• Stephen Gordon

          If they set their ambitions low: do a shot-for-shot remake, something that’s arguably a completely unnecessary cash grab – it might still serve to introduce a new audience to a good story. That said, it could easily suck if they tamper with the story or characters too much. Allowing too much PC in for example. Belle was just the right amount of PC in the animated version.

    • Nick Restrepo

      When it comes to a man to woman relationship, none of the Disney or Pixar movies that I can remember as a kid were helpful to me in terms of presenting a strong role model or relationship vision to look forward to creating. Girls have the concept of a prince coming to save them or enter their lives. I personally have no concept of a women or how to be as a man relating to women from any of these movies. I think THAT is what these articles are really about, not about equality or whatever. That’s all totally aside from the core point. And when I say male character I’m not talking about toys, lions, toasters, trains, ants, cars, dogs, or ANYTHING other than a human boys would actually connect with and want to emulate. Regardless – at the end of the day it’s the impression that counts, not necessarily how it’s delivered. For options the role models I can remember were Eminem and his wife Kim, Stifler or Jim from American Pie..etc you get the point.

    • Jen

      Most of those male leads are non-human (either superheroes or toys or animals). I want a movie with a regular boy. There’s plenty in books and movies for older boys (harry potter, original Star Wars etc) but none for ages 4-5. These boys are too old for Elmo and Jake and the neverland pirates but too young for Harry Potter.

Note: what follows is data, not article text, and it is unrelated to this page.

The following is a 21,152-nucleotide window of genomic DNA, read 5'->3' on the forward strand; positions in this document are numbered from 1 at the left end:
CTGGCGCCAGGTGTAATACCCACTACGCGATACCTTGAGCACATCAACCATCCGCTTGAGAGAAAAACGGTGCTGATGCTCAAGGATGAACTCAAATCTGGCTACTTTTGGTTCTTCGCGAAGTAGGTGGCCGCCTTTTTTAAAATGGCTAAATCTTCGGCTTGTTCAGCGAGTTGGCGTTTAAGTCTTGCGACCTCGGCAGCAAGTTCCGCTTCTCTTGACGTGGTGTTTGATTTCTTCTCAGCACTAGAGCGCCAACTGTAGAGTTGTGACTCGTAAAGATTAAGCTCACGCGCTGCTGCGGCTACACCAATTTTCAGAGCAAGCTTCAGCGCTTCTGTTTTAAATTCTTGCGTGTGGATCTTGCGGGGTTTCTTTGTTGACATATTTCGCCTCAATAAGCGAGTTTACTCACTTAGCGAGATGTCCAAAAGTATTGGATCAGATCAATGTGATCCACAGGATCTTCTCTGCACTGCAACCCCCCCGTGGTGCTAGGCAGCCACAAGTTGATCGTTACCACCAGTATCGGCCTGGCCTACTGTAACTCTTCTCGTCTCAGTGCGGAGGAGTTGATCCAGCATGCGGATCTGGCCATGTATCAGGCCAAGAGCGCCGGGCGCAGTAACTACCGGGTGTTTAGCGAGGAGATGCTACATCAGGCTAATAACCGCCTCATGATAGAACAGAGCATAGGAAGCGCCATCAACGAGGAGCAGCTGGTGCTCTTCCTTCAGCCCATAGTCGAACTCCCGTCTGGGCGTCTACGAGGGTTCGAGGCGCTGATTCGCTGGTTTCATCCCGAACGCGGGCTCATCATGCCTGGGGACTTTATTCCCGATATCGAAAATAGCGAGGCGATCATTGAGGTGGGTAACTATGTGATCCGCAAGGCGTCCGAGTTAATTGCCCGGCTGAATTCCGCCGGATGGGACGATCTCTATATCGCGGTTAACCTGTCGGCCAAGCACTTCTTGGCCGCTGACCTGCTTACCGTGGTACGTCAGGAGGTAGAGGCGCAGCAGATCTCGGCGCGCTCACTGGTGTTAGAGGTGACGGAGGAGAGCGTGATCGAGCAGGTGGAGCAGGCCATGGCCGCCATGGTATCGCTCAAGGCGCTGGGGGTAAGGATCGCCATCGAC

• september calendar 2017

      Thank you for this reply!

    • Sasha Wian

      I notice how most of these characters are either:
      1) not human
      2) are henpecked husbands to far better female counterparts who are more intelligent and composed
      3) are bumblers/idiots/arrogant jerks
      4) are from cartoons about 20-30 years old, or
      5) are multiple examples of the above choices.

      And you definitely almost NEVER see females who are #3, with the notable exception of Dory in Finding Nemo – again, a movie from 20 years ago.

      The only movie I’ve seen RECENTLY which bucked this trend was Ron’s Gone Wrong, which stands out because the main character is a boy who is not made to be an idiot, even if he has basic flaws that kids have, does the right thing, is not made better by making a female character look stupid (unlike how female characters are usually made to look better by making the male characters stupid or hugely flawed), and is a genuinely decent person.

      The more annoying thing, however, is that in most movies with the female character being the lead, she is usually not flawed at ALL – they’re always ultra-good at everything, PLUS the boys just suck in comparison. If they’re lucky, the boys are just average. It’s like Disney is so scared to write a decently written character for a girl who has flaws that they overcompensate by making them perfect from start to end. There’s no heroic journey – it’s a heroic straight line.

  • Stephen Gordon

    Two more male innovator-heroes that my kids have loved: the protagonists in Cloudy With A Chance of Meatballs, and Meet The Robinsons.

  • John Eberhardt

    I find this to be true. Only older characters seem to hold up like Tarzan and Aladdin. One of the worst examples (not Disney this time) is the new Lost in Space. Try to find a good male role model in that mess. John Robinson was supposed to be an intelligent marine leader that went on many secret missions but all I see in the new series is a cowering boot-licker that has to ask his wife about everything. He does not seem to know how to clothe himself or wipe his bottom without asking his wife. Don is a lazy deserter (a direct quote from his female coworker in the second season) and Will seems to be the direct cause of all their misfortune in one way or another. But all the women are all brilliant leaders. What am I supposed to tell my sons? Just watch the classics?